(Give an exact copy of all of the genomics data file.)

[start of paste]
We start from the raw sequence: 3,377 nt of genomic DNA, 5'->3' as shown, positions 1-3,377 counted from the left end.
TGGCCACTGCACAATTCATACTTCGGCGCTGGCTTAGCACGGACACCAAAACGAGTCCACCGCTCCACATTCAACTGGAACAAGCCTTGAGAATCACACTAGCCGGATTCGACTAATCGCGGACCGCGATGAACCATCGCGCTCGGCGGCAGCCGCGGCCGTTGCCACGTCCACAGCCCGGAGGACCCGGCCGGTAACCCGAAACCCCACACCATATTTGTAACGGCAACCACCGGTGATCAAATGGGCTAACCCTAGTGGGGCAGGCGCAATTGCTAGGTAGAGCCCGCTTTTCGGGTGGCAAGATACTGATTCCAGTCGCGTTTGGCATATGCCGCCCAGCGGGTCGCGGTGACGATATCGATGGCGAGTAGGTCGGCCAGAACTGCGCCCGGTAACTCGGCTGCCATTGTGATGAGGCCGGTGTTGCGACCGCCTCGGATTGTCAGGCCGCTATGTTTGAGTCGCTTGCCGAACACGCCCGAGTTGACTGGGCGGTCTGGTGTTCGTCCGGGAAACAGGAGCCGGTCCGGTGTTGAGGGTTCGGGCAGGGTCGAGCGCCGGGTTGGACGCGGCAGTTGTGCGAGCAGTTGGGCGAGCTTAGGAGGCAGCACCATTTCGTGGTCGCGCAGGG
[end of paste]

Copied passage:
We start from the raw sequence: 3,377 nt of genomic DNA, 5'->3' as shown, positions 1-3,377 counted from the left end.
TGGCCACTGCACAATTCATACTTCGGCGCTGGCTTAGCACGGACACCAAAACGAGTCCACCGCTCCACATTCAACTGGAACAAGCCTTGAGAATCACACTAGCCGGATTCGACTAATCGCGGACCGCGATGAACCATCGCGCTCGGCGGCAGCCGCGGCCGTTGCCACGTCCACAGCCCGGAGGACCCGGCCGGTAACCCGAAACCCCACACCATATTTGTAACGGCAACCACCGGTGATCAAATGGGCTAACCCTAGTGGGGCAGGCGCAATTGCTAGGTAGAGCCCGCTTTTCGGGTGGCAAGATACTGATTCCAGTCGCGTTTGGCATATGCCGCCCAGCGGGTCGCGGTGACGATATCGATGGCGAGTAGGTCGGCCAGAACTGCGCCCGGTAACTCGGCTGCCATTGTGATGAGGCCGGTGTTGCGACCGCCTCGGATTGTCAGGCCGCTATGTTTGAGTCGCTTGCCGAACACGCCCGAGTTGACTGGGCGGTCTGGTGTTCGTCCGGGAAACAGGAGCCGGTCCGGTGTTGAGGGTTCGGGCAGGGTCGAGCGCCGGGTTGGACGCGGCAGTTGTGCGAGCAGTTGGGCGAGCTTAGGAGGCAGCACCATTTCGTGGTCGCGCAGGG